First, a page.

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2019 year-end tax planning guidance for individuals, businesses

December 12, 2019

Honkamp Krueger has released its annual year-end tax planning guidance for individuals and businesses. For questions/assistance or to set up a meeting, call 888-556-0123.

Individuals
  • Consider accelerating income and delaying deductions. Rates are not anticipated to get any lower in the near future and, if anything, will increase. Members of Congress are pushing to restore the top rate to 39.6% immediately.
  • Bunch itemized deductions if possible. While the SALT limit is still $10,000, bunching charitable contributions and medical expenses may prove advantageous especially if the taxpayer is just under the standard deduction ($24,400 MFJ, $18,350 single).
  • Maximize education credits by paying next semester’s tuition before Dec. 31, 2019. Payments made for terms beginning prior to April 1 are eligible to be used in calculating credits for the 2019 tax year.
  • Alimony is no longer deductible by the payor nor includible in income of the payee for agreements entered into after Dec. 31, 2018.
  • The floor for deducting qualifying medical expenses in 2019 is now 10% vs. 7.5%.
  • Opportunity zones can be a good way to defer capital gains tax.
  • If a taxpayer is over 70½, consider a qualified charitable distribution.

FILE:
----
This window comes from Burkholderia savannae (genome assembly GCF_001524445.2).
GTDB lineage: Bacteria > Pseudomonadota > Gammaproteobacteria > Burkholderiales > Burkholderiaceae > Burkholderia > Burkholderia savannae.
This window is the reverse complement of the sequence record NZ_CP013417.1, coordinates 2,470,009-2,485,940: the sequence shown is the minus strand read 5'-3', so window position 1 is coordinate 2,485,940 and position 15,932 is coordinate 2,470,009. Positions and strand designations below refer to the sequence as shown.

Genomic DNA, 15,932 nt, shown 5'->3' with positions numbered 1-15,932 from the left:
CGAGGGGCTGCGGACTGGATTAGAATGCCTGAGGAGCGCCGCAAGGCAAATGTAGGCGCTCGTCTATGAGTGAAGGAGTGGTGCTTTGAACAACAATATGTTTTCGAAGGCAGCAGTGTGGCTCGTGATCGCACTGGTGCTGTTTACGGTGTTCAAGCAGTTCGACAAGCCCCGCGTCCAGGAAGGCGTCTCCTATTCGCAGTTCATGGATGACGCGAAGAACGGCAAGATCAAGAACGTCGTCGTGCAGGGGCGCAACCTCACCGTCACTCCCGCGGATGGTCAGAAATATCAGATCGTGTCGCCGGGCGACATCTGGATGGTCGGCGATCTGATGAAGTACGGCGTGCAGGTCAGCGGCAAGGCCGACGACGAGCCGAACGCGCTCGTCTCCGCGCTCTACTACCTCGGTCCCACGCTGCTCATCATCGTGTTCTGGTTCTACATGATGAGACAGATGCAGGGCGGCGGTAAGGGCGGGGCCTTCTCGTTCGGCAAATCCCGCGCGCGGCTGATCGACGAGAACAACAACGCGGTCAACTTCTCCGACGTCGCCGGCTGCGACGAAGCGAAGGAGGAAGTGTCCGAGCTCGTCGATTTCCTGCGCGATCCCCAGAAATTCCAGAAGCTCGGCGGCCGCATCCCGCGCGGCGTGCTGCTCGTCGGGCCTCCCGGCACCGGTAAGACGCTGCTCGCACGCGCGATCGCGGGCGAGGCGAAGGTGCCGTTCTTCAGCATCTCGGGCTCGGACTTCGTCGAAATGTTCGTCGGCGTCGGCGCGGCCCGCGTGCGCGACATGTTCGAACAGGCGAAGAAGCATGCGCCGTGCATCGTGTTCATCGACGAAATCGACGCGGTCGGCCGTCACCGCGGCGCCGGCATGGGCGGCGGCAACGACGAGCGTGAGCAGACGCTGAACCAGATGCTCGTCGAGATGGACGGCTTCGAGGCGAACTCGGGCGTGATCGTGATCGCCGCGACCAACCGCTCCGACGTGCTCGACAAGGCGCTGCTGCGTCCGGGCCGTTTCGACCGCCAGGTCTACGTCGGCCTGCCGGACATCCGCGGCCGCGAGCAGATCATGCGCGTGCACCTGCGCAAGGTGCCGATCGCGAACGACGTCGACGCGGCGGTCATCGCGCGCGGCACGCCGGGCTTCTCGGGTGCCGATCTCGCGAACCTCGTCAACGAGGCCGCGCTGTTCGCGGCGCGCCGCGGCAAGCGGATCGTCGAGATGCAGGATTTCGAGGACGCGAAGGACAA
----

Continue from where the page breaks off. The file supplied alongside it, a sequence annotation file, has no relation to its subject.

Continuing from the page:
• The IRS confirmed that taxpayers taking advantage of the increased basic exclusion amount (BEA) for estate tax in effect from 2018 to 2025 will not be adversely affected after 2025 when the exclusion amount is set to decrease to pre-2018 levels. The regulations apply to estates of decedents dying on and after Nov. 26, 2019.
Businesses
  • QBI – While not new for 2019, be cognizant of:
    • QBI losses carried over from 2018
    • Entities classified as SSTBs
    • Aggregation rules
    • Rentals – The IRS released additional guidance in the form of FAQs. If you have specific questions on if a rental is or is not eligible for the QBID, please reach out to your account manager.
    • Self-rental rules
    • Wages – Consider paying wages to family members if the taxpayer would be limited in taking the full QBID due to low wages paid to employees.
  • Depreciation
    • Federal Sec. 179 limit is $1.02 million.
    • Bonus depreciation for federal is 100%.
    • Qualified Improvement Property (QIP) still has a 39-year life and therefore no bonus but is eligible for 179 expensing. QIP is:
      • Any improvement to an interior portion of a building which is nonresidential real property if such improvement is placed in service after the date such building was first placed in service.
      • Does not include:
        • Enlargement of a building
        • Elevators or escalators
        • Internal structural framework of the building
  • Accounting method changes for taxpayers with average annual gross revenue (AAGR) under $25 million. This allows for automatic method changes for the following:
    • Accrual to cash
    • Eliminating the 263A UNICAP capitalization requirement
    • Eliminating the requirement to capitalize inventory
    • Switching from the percentage of completion method (PCM) for long-term contracts to another acceptable method